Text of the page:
Let’s get one thing clear: being a farmer was not Dani Rowland’s dream. She grew up a South Charlotte suburban girl with parents hailing from New York City.
“I had a couple of squash plants that I hid in some bushes in an apartment one time,” she recalls. “They didn’t give me any squash, so I stopped watering them.”
Flash forward to March 2016, as the slight, energetic Rowland leaves her last remaining hourly job to devote herself full-time to the success of Rowland’s Row Farm in Cabarrus County. Like the name, the farm’s existence comes from husband Joe, who long dreamed of returning to the heritage glimpsed on his grandparents’ farm in Indiana.
It turns out in spite of her self-deprecation, Dani Rowland is just as passionate about bringing healthy, sustainable food to Charlotte and beyond.
Rowland’s Row came into its own nearly four years ago, hatched at Elma C. Lomax Incubartor Farm, but Dani’s focus on food started years earlier.
Originally interested in nutrition, she met her future husband when both were employed by Earthfare. Shortly thereafter, with Joe starting at Lomax, Dani shifted focus, starting her culinary degree at Central Piedmont Community College, which she completed in the spring of 2012. Within a month, she and Joe were engaged and began migrating the fledgling farm to their own land, 18 acres of mostly wooded property.
There were a few other experiments in there, including an online farmers market delivery service, but in the end farming won out.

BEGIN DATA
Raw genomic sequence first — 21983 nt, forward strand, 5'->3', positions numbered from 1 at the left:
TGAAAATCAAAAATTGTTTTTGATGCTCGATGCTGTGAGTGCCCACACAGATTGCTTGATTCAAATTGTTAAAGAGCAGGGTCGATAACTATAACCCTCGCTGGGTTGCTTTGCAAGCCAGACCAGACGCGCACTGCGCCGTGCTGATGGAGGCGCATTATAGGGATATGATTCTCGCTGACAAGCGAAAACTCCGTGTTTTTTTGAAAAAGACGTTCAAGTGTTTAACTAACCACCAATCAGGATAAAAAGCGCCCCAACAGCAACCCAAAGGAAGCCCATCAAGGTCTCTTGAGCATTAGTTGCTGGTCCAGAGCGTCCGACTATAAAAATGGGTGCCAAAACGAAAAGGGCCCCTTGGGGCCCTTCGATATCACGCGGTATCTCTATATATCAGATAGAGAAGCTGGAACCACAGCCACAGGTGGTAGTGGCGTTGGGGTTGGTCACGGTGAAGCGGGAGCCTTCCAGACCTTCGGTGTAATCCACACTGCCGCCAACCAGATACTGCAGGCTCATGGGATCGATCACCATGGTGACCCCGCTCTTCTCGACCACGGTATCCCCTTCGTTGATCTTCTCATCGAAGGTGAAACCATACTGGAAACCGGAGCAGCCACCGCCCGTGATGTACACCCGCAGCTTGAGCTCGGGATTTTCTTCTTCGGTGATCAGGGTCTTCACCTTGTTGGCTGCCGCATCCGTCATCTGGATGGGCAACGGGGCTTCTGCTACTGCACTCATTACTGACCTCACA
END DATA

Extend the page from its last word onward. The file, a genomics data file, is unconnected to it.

“It helped Joe realize what he really wanted to do was grow vegetables; that’s what he’s passionate about,” Dani says. She still leaves most farm management decisions to him, referring to herself as a farmhand and deflecting detailed questions about numbers of varieties or crop rotation with “That’s a Joe question.”
But get into the details of raising chickens and she can hold her own.
The couple house 4,000 layers and broilers, many of them on additional acreage leased from a neighbor, and Dani spends many hours each week feeding, watering, gathering, processing and delivering. For much of the year, they bring their chicken to market unfrozen. She points to that and to their organic certification as two ways Rowland’s Row has carved a niche for itself.
Besides selling produce, chickens, and eggs at farmers’ markets in Davidson and Winston-Salem, Dani makes regular deliveries to a half-dozen restaurants in the Charlotte area, most of them manned by other PCG members.
Among those are Clark Barlowe, chef and proprietor of Heirloom Restaurant in the Coulwood neighborhood of Charlotte. “From black peanuts to every part of a chicken, Dani and her husband Joe are committed to producing some of the most interesting and flavorful ingredients I’ve encountered,” he says. “I feel lucky to count them as not only purveyors but friends.”
That kind of community support has boosted the Rowlands since their early days at the incubator farm, and membership in Piedmont Culinary Guild extends that community. “It’s really cool to see that we have chefs that are so supportive of us,” Dani says, going on to describe the grass-roots nature of the Guild.
“It’s very much being powered by the members and the individuals. It doesn’t matter if they’re chefs or farmers – we can take all those titles away, but they are people that believe in this area and our community and support it.”
Buoyed by the strength of that network, Dani seems confident about the future of Rowland’s Row. Her recent step away from outside employment leaves her more enthusiastic than ever about bolstering the farm’s production – whether that means pursuing a distant dream of raising sheep, or simply broadening Joe’s selection of vegetable crops.
Among which, one can assume, will be some well-watered squash.
Profile written by Alison Leininger